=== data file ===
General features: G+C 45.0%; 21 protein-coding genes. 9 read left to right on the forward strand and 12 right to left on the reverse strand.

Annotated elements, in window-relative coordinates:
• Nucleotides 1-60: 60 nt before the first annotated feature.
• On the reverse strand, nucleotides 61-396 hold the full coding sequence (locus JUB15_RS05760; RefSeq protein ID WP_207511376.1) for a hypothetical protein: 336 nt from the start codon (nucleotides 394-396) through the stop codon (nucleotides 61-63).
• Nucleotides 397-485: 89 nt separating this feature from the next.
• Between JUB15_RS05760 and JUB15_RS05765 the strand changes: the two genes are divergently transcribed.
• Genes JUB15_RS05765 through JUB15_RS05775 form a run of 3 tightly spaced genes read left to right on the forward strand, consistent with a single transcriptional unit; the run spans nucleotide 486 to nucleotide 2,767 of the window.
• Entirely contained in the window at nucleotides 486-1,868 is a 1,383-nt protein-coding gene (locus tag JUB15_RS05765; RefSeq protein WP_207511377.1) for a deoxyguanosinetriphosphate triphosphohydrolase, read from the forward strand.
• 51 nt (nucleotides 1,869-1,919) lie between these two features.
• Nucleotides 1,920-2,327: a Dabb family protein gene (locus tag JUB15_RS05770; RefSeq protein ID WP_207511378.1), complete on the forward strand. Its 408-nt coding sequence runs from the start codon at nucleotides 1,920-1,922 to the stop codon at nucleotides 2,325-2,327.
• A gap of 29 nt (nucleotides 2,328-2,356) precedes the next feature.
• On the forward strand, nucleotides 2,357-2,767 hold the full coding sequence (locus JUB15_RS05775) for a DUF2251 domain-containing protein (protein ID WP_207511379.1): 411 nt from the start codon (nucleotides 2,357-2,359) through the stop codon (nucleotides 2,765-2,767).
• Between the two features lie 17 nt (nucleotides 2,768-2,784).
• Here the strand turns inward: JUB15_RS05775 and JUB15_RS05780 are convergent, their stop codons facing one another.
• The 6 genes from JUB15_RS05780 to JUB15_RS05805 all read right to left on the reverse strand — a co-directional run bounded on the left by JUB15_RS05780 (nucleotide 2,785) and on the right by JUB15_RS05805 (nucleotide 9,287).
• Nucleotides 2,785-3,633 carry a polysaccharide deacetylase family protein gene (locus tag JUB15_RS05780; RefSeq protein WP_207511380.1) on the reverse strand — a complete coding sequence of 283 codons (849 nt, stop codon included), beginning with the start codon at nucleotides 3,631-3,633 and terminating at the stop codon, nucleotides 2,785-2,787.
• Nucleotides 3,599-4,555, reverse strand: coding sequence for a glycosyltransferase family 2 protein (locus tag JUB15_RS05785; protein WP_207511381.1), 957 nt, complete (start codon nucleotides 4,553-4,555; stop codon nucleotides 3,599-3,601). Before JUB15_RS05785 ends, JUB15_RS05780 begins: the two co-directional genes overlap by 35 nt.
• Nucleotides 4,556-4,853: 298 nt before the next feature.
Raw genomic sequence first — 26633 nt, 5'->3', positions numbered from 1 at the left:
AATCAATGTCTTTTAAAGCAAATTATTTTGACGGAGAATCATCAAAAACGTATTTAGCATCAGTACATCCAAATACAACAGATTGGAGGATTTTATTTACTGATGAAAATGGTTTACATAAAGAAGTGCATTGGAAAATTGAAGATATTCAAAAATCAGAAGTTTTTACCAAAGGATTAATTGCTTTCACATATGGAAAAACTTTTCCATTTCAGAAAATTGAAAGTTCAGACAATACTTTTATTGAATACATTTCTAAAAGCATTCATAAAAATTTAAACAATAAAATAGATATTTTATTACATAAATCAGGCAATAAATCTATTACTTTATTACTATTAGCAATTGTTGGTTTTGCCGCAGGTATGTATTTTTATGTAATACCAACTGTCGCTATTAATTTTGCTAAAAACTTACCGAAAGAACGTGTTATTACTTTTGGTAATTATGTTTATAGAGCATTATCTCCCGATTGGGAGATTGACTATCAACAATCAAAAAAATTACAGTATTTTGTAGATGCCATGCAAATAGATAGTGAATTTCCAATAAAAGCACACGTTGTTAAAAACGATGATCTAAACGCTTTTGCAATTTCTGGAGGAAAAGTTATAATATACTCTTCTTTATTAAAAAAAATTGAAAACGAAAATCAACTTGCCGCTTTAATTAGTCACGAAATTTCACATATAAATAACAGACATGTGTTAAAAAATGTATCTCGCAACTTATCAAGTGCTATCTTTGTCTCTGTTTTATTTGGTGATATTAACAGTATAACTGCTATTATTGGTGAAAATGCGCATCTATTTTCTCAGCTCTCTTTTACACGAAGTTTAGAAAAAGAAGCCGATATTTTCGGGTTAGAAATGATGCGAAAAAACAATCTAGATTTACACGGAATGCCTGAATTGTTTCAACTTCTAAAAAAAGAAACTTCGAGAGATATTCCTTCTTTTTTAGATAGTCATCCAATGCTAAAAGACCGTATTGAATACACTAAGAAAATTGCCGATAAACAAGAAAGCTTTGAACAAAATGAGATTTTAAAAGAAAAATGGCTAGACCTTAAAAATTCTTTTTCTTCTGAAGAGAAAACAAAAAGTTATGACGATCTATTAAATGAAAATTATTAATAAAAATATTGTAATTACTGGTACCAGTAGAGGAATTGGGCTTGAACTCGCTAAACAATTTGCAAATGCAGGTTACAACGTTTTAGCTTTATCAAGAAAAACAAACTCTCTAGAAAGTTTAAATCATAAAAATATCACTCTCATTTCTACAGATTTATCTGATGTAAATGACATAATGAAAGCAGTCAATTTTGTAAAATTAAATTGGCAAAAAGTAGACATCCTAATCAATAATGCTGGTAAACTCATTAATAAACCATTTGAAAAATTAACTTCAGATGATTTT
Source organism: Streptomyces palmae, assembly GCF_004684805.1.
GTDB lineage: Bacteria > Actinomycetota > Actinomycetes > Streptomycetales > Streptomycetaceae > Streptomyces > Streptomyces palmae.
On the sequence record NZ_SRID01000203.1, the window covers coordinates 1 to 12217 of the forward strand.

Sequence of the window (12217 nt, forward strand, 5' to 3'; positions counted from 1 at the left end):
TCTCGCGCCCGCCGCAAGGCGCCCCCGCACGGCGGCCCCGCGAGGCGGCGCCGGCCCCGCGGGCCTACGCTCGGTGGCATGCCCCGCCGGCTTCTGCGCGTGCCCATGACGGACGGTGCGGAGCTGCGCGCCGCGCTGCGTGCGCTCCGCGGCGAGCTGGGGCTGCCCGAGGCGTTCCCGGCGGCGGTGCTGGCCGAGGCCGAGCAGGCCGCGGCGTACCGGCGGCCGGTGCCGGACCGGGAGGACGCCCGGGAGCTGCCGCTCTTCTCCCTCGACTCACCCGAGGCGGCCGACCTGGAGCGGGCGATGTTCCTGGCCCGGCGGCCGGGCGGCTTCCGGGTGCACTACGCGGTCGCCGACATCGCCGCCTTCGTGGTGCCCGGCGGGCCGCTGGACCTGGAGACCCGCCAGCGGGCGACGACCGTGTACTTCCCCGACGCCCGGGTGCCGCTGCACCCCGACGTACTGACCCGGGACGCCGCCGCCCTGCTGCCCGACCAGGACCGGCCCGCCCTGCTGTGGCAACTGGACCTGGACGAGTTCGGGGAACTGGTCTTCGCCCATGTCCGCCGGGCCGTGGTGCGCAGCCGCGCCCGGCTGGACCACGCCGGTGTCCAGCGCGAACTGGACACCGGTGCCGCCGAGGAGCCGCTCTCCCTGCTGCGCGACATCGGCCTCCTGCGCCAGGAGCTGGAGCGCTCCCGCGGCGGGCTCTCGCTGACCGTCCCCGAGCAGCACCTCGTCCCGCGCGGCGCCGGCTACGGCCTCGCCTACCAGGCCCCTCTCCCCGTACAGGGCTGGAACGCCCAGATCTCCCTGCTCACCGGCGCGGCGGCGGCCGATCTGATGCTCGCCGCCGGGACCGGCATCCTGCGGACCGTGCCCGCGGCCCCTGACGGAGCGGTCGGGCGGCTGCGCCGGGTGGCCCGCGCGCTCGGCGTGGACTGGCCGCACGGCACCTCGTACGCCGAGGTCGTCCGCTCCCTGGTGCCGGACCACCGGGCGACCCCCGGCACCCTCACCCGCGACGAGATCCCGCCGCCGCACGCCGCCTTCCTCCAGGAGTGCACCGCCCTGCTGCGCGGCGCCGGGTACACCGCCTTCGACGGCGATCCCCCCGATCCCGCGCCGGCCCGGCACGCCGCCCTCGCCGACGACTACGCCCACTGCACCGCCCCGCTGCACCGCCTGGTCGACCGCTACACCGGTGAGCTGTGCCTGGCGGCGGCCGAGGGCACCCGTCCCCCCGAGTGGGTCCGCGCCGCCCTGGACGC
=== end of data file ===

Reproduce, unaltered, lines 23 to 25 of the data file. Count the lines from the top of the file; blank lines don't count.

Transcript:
On the sequence record NZ_SRID01000203.1, the window covers coordinates 1 to 12217 of the forward strand.

Sequence of the window (12217 nt, forward strand, 5' to 3'; positions counted from 1 at the left end):
TCTCGCGCCCGCCGCAAGGCGCCCCCGCACGGCGGCCCCGCGAGGCGGCGCCGGCCCCGCGGGCCTACGCTCGGTGGCATGCCCCGCCGGCTTCTGCGCGTGCCCATGACGGACGGTGCGGAGCTGCGCGCCGCGCTGCGTGCGCTCCGCGGCGAGCTGGGGCTGCCCGAGGCGTTCCCGGCGGCGGTGCTGGCCGAGGCCGAGCAGGCCGCGGCGTACCGGCGGCCGGTGCCGGACCGGGAGGACGCCCGGGAGCTGCCGCTCTTCTCCCTCGACTCACCCGAGGCGGCCGACCTGGAGCGGGCGATGTTCCTGGCCCGGCGGCCGGGCGGCTTCCGGGTGCACTACGCGGTCGCCGACATCGCCGCCTTCGTGGTGCCCGGCGGGCCGCTGGACCTGGAGACCCGCCAGCGGGCGACGACCGTGTACTTCCCCGACGCCCGGGTGCCGCTGCACCCCGACGTACTGACCCGGGACGCCGCCGCCCTGCTGCCCGACCAGGACCGGCCCGCCCTGCTGTGGCAACTGGACCTGGACGAGTTCGGGGAACTGGTCTTCGCCCATGTCCGCCGGGCCGTGGTGCGCAGCCGCGCCCGGCTGGACCACGCCGGTGTCCAGCGCGAACTGGACACCGGTGCCGCCGAGGAGCCGCTCTCCCTGCTGCGCGACATCGGCCTCCTGCGCCAGGAGCTGGAGCGCTCCCGCGGCGGGCTCTCGCTGACCGTCCCCGAGCAGCACCTCGTCCCGCGCGGCGCCGGCTACGGCCTCGCCTACCAGGCCCCTCTCCCCGTACAGGGCTGGAACGCCCAGATCTCCCTGCTCACCGGCGCGGCGGCGGCCGATCTGATGCTCGCCGCCGGGACCGGCATCCTGCGGACCGTGCCCGCGGCCCCTGACGGAGCGGTCGGGCGGCTGCGCCGGGTGGCCCGCGCGCTCGGCGTGGACTGGCCGCACGGCACCTCGTACGCCGAGGTCGTCCGCTCCCTGGTGCCGGACCACCGGGCGACCCCCGGCACCCTCACCCGCGACGAGATCCCGCCGCCGCACGCCGCCTTCCTCCAGGAGTGCACCGCCCTGCTGCGCGGCGCCGGGTACACCGCCTTCGACGGCGATCCCCCCGATCCCGCGCCGGCCCGGCACGCCGCCCTCGCCGACGACTACGCCCACTGCACCGCCCCGCTGCACCGCCTGGTCGACCGCTACACCGGTGAGCTGTGCCTGGCGGCGGCCGAGGGCACCCGTCCCCCCGAGTGGGTCCGCGCCGCCCTGGACGC